Computer Busses is a comprehensive guide to busses, from the high-level software interface to the low-level, electrical characteristics and helps readers choose the most appropriate bus for each particular application. The author uses a top-down approach and organizes his presentation into five main areas: PC interfaces, Local busses, Instrumentation busses, Network busses, and Bus programming and protocols. Real-life case studies and application-specific programming examples make Computer Busses an essential reference for engineers, system architects, designers, and technicians, and required reading for students doing project work in electronic design, software engineering, and the range of related disciplines.
What is it that really determines the performance of a computer? Is it the processor? No, not really. It is the amount of memory that it has? No, not really. Is it the speed of the disk drives? No, not really. This is because computers can have a fast processor, and lots of memory, and a fast disk drive, but they do not count for much if the busses that connect them to each other do not operate efficiently. The performance of a computer thus directly relates to the busses that connect it. The computer bus is thus the foundation of the modern computer. Without them, a computer would just be a bundle of components. Busses provide the mechanism for the orderly flow of data over the required channel.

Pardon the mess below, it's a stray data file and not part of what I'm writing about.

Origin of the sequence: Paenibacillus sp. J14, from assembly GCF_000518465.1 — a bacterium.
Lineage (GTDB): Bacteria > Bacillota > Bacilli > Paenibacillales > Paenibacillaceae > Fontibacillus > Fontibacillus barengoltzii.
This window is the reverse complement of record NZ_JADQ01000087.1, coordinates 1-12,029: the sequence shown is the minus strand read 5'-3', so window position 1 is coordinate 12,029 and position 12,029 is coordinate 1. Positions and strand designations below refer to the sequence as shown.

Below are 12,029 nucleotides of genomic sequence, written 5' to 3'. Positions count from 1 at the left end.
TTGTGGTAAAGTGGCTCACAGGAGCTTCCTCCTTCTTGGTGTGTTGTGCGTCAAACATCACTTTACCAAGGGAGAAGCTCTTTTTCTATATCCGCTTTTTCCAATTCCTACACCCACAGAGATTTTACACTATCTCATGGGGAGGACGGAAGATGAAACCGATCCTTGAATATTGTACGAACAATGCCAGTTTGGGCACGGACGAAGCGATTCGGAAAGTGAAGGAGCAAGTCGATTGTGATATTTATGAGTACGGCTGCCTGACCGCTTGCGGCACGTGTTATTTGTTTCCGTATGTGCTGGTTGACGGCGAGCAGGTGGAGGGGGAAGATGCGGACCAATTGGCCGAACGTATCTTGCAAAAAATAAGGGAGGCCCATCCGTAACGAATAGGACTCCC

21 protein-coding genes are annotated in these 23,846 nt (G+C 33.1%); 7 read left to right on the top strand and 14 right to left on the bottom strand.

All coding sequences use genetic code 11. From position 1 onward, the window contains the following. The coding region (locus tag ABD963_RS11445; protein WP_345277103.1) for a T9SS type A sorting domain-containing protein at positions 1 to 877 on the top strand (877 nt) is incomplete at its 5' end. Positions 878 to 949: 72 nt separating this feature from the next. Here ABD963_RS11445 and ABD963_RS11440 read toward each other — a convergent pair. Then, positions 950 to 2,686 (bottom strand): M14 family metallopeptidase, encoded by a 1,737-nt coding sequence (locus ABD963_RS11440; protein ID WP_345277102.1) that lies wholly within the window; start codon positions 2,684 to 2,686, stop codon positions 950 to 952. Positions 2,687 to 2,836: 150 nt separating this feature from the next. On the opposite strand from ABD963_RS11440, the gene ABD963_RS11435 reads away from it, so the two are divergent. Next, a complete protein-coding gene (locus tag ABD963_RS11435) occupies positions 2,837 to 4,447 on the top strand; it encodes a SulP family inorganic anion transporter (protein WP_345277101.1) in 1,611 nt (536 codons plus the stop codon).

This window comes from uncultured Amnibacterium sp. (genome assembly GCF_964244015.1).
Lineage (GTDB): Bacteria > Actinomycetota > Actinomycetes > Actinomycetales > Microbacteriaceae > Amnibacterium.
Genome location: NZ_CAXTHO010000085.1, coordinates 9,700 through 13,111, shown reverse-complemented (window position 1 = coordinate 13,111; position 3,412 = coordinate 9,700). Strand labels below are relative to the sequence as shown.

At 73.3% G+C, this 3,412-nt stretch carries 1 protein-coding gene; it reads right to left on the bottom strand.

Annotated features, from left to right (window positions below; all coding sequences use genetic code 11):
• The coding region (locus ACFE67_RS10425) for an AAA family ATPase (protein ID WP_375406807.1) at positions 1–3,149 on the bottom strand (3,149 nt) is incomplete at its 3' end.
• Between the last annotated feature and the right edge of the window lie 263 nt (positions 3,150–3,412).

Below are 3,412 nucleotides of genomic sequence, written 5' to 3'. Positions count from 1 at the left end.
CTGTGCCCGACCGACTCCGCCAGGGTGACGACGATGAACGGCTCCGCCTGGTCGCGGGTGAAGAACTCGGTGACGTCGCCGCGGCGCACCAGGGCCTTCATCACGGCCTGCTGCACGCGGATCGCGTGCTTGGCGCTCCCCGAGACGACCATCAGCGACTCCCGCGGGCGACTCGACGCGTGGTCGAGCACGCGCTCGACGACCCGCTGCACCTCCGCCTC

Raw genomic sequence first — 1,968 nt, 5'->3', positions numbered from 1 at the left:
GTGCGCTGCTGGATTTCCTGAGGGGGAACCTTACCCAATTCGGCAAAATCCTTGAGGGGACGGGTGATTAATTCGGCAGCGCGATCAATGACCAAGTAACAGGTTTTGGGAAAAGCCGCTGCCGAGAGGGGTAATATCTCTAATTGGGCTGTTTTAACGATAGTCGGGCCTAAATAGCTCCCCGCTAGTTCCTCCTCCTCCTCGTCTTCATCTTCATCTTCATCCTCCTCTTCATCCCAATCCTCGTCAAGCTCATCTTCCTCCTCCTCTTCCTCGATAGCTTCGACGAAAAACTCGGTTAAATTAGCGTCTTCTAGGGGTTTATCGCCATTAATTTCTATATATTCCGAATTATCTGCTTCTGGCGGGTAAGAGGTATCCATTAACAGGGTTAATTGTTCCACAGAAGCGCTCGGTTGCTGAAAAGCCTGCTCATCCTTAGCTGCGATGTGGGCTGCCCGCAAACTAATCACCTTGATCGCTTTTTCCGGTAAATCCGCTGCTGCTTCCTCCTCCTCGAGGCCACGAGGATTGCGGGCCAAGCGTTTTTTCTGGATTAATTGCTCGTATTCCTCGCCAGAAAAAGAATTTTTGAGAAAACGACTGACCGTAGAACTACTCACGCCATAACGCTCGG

They range vastly in their specification. From busses that transmit hundreds of millions of bytes every second (such as with the PCI bus) to busses which transmit only a few thousand bytes per second (such as with the RS-232 bus). They vary in their specification as no one bus can provide the required specification for all applications. For example, graphics adaptors and electronic memory require high data throughputs, and must thus be closely coupled to the processor (known as a local bus connection), whereas modems and printers require relatively slow transfer rates, and must be coupled to a bus which does not try and hog the processor for long periods.
The perfect bus system would use a single connector for every device that connects to it, would be able to sense and configure whichever devices connected to it, would be able to use any type of cable, and devices which connect to it would simply require a tap from one connection onto the next (a daisy-chain connection). It would support high data transfer devices, alongside low data transfer devices, but the low data transfer devices would not hog the bus in favour of the high data transfer devices. It would support real-time data (such as speech and audio) and non-real-time data (such as computer data) in an integrated way, so that the non-real-time data would not swamp the real-time data. This bus, of course, does not exist, or if it does exist, it will be too expensive, and would be incompatible with all the existing busses. Thus, we have many different types of busses, each with their own application. It is impossible to immediately change computer systems every time a new application comes along. We do not immediately knock down our house every time we want to upgrade it. This would be expensive, and we probably would be able to sell it after we had done it. We thus try to use our existing framework and integrate with it.
Internal busses connect the processor to its memory and its interface busses (such as the PCI and the ISA busses). The external busses allow the connection the external devices to the computer, in an orderly manner.